21–28 of 28

  • My comment about kaka, relates to the Tararuas. they are prolific in karori and pukaha, because of intensive control / eradication. ie stoats etc. also, the Tararuas is a good example of impacts of pest. species like kokako, kiwi, robins , whio etc became locally extinct long before 1080 was ever used kaka and other populations are decimated. all through predation or habitat destruction
  • Cheers t.hunter that's the kind of info I'm after.
  • I'm involved in a kokako protection program and we have a 5 yearly 1080 drop, the other years are done by a very labour intensive ground baiting program, over rugged country. If the labour had to be paid for it would make the program cost prohibitive. Something like 2000hrs a year and we only bait over the breading season. The results speak for themselves, from 6 pairs there are now in excess of 140 pairs and many are taken each year to repopulate other areas. other species like Kaka and robins have also increased significantly. 1080 works, there are things still to be learnt and no one denies this, the application is being continuous refined. There is no question it work and stories about dead birds everywhere simply are not true. The number of dead deer and pigs are low as well contrary to anti 1080 propaganda (and aren't they pests anyway?). Even if we killed every deer we could if we wished reintroduce them tomorrow, you can't do that with a Kiwi. There is a nice study published recently about the effect of 1080 on Sika deer in the Kaimanawas using motion sensitive cameras. Their conclusion (and they did ground study to verify) about 10% of the deer population was killed and at the concentration of deer they encountered (I've forgotten the exact number) this was definitely not a problem. As others have said no one likes the idea of spreading poison but as the Parliamentary Commissioner for the Environment (now ex) Dr Jane Wright said "we are lucky to have it". It's a poison designed to kill manuals and we have no native ground manuals. Around the Kokako we protect with 1080, bats have noticeably increased with them now being often seen at dusk. Dave Hansford's book is great as he deals with science no wild conjecture. As he says in his book the anti 1080 lobby has yet to put a single piece of peer reviewed science which supports their claims. Theres' is all rhetoric, half truths and outright lies. A lot of what seems to underlie their "case" is some sort of conspiracy theory, and Gaiters hints at this as well. Doc are lying (why) and spreading 1080 is the end in itself, again why?. Doing nothing certainly will be the end our native birds. Read the science! Hansford is a good place to start, easy to read and he gives plenty of other sources. The science is so one sided that if you still don't believe after reading it then I suggest you don't want to be convinced.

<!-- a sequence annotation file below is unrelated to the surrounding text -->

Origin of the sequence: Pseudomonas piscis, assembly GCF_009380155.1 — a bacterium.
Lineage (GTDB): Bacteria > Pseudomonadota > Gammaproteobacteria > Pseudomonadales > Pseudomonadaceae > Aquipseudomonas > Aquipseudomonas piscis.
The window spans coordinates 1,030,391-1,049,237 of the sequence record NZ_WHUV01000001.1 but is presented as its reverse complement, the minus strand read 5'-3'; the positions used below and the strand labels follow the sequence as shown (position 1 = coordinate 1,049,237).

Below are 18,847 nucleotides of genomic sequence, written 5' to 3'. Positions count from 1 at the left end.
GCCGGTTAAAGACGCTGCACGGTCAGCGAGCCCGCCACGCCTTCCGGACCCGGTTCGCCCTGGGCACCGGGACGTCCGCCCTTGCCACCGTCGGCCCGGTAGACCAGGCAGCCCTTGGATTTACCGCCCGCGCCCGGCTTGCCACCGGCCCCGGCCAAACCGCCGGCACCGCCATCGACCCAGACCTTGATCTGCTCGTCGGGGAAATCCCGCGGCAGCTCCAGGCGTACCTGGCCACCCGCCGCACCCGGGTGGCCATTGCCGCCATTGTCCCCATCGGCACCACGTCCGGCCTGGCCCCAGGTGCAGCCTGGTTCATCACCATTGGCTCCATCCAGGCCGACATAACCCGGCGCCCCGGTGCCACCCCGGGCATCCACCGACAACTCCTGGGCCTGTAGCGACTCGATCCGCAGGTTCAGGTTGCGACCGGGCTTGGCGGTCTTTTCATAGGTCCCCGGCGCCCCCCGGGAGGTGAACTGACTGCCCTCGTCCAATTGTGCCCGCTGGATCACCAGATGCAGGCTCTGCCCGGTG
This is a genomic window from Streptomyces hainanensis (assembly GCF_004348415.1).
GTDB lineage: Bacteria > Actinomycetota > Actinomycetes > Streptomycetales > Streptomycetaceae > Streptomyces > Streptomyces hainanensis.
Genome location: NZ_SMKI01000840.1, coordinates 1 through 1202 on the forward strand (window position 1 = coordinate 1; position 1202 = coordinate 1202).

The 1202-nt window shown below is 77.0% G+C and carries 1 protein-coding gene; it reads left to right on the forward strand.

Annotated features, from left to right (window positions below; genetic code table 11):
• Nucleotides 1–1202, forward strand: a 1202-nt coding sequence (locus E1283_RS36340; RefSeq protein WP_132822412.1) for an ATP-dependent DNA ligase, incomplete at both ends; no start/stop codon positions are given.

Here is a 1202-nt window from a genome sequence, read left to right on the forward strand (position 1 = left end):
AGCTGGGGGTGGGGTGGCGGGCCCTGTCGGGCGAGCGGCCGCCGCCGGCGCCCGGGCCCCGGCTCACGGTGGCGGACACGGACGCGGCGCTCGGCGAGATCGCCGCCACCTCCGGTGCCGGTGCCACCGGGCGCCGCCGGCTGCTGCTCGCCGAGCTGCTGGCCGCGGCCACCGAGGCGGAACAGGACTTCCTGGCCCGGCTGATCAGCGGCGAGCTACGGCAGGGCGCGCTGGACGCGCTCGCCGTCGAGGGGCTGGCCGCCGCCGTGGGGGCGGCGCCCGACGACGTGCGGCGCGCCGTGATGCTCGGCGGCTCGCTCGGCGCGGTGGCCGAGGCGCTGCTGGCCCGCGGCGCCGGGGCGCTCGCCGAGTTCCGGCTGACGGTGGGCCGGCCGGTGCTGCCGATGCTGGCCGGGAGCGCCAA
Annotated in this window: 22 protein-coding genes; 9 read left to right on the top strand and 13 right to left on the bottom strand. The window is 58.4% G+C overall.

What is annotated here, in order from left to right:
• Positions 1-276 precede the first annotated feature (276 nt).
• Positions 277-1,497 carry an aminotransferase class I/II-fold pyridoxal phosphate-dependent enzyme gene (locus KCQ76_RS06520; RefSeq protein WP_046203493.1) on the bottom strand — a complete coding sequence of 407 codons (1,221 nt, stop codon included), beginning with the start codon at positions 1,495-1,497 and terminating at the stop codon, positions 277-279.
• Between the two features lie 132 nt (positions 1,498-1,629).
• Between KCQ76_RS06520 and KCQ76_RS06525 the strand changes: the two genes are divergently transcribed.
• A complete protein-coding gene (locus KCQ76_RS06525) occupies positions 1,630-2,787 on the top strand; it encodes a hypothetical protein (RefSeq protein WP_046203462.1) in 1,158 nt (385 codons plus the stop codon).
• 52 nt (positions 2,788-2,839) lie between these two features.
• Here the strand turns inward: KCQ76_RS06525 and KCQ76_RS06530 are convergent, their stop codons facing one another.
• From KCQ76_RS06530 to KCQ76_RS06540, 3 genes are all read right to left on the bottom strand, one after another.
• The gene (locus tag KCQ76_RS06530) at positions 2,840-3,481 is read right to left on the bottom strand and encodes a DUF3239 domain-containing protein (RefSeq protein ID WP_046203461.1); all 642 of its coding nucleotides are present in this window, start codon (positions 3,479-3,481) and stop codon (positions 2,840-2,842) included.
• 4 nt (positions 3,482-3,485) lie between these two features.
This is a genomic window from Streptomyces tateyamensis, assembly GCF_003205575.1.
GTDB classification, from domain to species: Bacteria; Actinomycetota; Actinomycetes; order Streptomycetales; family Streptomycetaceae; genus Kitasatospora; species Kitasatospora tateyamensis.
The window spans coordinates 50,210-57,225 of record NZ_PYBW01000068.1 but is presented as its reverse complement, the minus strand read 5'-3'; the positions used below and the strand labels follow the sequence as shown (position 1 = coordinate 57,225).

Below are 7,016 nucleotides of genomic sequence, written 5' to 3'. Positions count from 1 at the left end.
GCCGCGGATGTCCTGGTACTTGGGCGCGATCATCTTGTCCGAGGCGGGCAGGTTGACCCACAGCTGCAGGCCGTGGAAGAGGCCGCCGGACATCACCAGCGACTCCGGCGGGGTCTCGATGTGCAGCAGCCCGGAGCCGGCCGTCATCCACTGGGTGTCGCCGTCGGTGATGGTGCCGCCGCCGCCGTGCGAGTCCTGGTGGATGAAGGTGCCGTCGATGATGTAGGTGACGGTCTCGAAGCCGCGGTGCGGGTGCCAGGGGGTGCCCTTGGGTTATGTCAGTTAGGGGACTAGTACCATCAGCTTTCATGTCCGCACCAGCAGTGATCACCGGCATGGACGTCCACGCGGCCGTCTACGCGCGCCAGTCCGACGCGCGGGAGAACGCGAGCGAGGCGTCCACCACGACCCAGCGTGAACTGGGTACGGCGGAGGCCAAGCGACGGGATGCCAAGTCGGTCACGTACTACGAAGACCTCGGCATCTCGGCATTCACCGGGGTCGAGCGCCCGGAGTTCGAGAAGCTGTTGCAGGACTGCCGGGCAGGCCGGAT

• From what I've read the conspiracy theory goes along the lines that goverment based decision-making individuals have invested in the 1080 manufacturing. I meet a broad spectrum of humanity in my work and the odd person raises the 1080 issue, including statements such as no other country uses it. I remind them that other countries have native mammals they are trying to protect. Nice to read the bats are making a comeback in the kokako country up there.
  • @Honora, that's the thing that sets me off all the time, statements like "no other country does use 1080." Clearly objectively false, and if you point it out to them it doesn't register. Six other countries use it, and at least Australia does aerial drops too. It's very hard to get a fact based discussion with the anti-1080 people.
  • and at least Australia does aerial drops too Its worse than that. 1080 occurs naturally in south Australia. If our possoms had come from there 1080 would not have worked. People forget that 1080 is in fact a copy of a naturally occurring substance. Same as pyrethrin and pymethrin being essentially the same chemical but one comes from oil the other from daisys and marigolds. Different scale though
  • I read that there are around 60 species of plants in Australia with significant amounts of 1080 naturally present. I'm so glad that Camilla sinensis only has a little.
  • ... and because Australian native animals have co-evolved with naturally occurring 1080, they have a resistance to the poison (at Aus dosage rates) and are very unlikely to be killed by it (although a short-term effect if enough bait eaten). That would explain why NZ dosing rates are so much higher than Aus - you are trying to kill possums that have that resistance. Aus target species are foxes, pigs, dogs, cats etc that are very susceptible to 1080.
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21–28 of 28

Forum The campfire
Started by Gaiters
On 5 October 2018
Replies 27
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